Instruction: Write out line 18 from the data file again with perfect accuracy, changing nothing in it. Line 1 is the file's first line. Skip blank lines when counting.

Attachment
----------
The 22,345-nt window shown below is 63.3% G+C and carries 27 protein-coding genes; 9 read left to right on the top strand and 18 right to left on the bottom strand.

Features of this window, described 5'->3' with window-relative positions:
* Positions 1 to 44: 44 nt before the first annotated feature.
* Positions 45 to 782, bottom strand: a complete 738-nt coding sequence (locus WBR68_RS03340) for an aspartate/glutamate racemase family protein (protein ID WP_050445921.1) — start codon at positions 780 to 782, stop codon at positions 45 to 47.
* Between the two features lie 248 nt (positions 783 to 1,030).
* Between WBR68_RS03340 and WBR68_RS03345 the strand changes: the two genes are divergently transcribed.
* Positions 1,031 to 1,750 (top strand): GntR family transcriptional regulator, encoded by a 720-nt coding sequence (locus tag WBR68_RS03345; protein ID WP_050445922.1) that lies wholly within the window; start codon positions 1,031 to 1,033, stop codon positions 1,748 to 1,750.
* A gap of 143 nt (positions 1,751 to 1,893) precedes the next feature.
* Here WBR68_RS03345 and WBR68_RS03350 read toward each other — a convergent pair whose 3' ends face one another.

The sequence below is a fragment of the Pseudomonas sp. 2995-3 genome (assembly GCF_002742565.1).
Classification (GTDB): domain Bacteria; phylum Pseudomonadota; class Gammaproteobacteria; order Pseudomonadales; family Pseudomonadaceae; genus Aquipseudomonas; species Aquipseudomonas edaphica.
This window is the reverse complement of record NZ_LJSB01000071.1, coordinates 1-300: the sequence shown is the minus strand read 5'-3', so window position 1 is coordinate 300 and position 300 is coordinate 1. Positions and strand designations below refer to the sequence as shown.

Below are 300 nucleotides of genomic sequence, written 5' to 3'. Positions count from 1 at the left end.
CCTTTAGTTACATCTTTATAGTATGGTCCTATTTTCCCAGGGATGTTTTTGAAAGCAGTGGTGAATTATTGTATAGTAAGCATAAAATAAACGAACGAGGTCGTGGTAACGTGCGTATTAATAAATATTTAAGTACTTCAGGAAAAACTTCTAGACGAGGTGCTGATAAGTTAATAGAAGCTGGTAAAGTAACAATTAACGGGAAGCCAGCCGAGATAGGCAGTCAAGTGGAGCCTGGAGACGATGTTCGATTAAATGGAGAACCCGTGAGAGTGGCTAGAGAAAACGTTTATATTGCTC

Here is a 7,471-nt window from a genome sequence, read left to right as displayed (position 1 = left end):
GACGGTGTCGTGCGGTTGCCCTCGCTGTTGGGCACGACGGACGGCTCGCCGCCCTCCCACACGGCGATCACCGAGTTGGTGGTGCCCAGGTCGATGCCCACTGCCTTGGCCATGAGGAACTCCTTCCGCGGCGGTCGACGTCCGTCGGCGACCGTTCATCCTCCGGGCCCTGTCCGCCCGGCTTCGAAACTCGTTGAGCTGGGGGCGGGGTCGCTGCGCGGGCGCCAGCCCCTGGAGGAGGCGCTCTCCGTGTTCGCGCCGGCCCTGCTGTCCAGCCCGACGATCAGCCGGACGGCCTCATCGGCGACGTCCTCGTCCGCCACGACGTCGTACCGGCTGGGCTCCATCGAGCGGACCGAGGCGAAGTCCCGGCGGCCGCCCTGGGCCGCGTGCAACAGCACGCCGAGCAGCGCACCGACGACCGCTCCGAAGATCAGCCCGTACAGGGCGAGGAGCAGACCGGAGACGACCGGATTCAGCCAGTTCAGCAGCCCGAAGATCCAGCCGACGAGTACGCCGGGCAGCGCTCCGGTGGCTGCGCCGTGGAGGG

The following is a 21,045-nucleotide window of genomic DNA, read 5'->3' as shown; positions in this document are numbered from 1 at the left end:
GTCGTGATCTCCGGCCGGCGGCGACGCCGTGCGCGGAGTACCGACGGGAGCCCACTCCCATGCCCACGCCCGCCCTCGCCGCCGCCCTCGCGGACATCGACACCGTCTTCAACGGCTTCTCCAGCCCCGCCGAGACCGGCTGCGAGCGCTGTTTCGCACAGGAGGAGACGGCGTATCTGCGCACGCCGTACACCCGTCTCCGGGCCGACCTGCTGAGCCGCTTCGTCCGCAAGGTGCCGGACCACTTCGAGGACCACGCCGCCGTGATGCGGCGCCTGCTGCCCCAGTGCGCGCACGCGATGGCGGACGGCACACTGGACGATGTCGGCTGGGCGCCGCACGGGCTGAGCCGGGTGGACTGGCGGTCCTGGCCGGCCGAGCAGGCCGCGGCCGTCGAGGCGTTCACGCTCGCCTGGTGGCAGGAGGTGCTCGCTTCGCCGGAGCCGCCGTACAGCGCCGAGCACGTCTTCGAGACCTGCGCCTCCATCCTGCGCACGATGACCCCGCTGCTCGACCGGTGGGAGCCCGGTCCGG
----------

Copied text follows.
GTCGTGATCTCCGGCCGGCGGCGACGCCGTGCGCGGAGTACCGACGGGAGCCCACTCCCATGCCCACGCCCGCCCTCGCCGCCGCCCTCGCGGACATCGACACCGTCTTCAACGGCTTCTCCAGCCCCGCCGAGACCGGCTGCGAGCGCTGTTTCGCACAGGAGGAGACGGCGTATCTGCGCACGCCGTACACCCGTCTCCGGGCCGACCTGCTGAGCCGCTTCGTCCGCAAGGTGCCGGACCACTTCGAGGACCACGCCGCCGTGATGCGGCGCCTGCTGCCCCAGTGCGCGCACGCGATGGCGGACGGCACACTGGACGATGTCGGCTGGGCGCCGCACGGGCTGAGCCGGGTGGACTGGCGGTCCTGGCCGGCCGAGCAGGCCGCGGCCGTCGAGGCGTTCACGCTCGCCTGGTGGCAGGAGGTGCTCGCTTCGCCGGAGCCGCCGTACAGCGCCGAGCACGTCTTCGAGACCTGCGCCTCCATCCTGCGCACGATGACCCCGCTGCTCGACCGGTGGGAGCCCGGTCCGG